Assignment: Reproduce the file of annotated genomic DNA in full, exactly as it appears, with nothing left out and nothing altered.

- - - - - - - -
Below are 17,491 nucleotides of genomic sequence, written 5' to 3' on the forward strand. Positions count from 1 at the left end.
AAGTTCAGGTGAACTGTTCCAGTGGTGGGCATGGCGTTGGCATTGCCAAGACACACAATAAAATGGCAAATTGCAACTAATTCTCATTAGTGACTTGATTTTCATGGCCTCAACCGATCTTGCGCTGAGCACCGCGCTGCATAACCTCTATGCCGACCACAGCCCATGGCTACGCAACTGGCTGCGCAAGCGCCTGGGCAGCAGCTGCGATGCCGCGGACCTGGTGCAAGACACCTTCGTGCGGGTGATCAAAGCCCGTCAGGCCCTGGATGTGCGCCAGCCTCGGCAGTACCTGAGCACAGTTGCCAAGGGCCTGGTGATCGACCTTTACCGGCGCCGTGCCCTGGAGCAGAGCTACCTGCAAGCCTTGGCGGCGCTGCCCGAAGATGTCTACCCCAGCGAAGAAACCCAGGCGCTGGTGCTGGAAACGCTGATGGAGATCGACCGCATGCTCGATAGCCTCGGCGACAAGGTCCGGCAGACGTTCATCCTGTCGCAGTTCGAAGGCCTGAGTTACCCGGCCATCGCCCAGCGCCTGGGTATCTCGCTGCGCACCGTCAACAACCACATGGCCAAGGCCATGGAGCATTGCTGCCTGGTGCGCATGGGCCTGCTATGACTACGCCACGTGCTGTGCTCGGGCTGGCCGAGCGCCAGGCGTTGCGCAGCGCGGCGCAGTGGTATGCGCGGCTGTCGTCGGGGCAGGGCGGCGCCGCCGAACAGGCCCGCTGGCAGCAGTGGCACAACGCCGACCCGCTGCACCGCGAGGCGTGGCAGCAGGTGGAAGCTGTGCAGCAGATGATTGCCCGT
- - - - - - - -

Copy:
Below are 17,491 nucleotides of genomic sequence, written 5' to 3' on the forward strand. Positions count from 1 at the left end.
AAGTTCAGGTGAACTGTTCCAGTGGTGGGCATGGCGTTGGCATTGCCAAGACACACAATAAAATGGCAAATTGCAACTAATTCTCATTAGTGACTTGATTTTCATGGCCTCAACCGATCTTGCGCTGAGCACCGCGCTGCATAACCTCTATGCCGACCACAGCCCATGGCTACGCAACTGGCTGCGCAAGCGCCTGGGCAGCAGCTGCGATGCCGCGGACCTGGTGCAAGACACCTTCGTGCGGGTGATCAAAGCCCGTCAGGCCCTGGATGTGCGCCAGCCTCGGCAGTACCTGAGCACAGTTGCCAAGGGCCTGGTGATCGACCTTTACCGGCGCCGTGCCCTGGAGCAGAGCTACCTGCAAGCCTTGGCGGCGCTGCCCGAAGATGTCTACCCCAGCGAAGAAACCCAGGCGCTGGTGCTGGAAACGCTGATGGAGATCGACCGCATGCTCGATAGCCTCGGCGACAAGGTCCGGCAGACGTTCATCCTGTCGCAGTTCGAAGGCCTGAGTTACCCGGCCATCGCCCAGCGCCTGGGTATCTCGCTGCGCACCGTCAACAACCACATGGCCAAGGCCATGGAGCATTGCTGCCTGGTGCGCATGGGCCTGCTATGACTACGCCACGTGCTGTGCTCGGGCTGGCCGAGCGCCAGGCGTTGCGCAGCGCGGCGCAGTGGTATGCGCGGCTGTCGTCGGGGCAGGGCGGCGCCGCCGAACAGGCCCGCTGGCAGCAGTGGCACAACGCCGACCCGCTGCACCGCGAGGCGTGGCAGCAGGTGGAAGCTGTGCAGCAGATGATTGCCCGT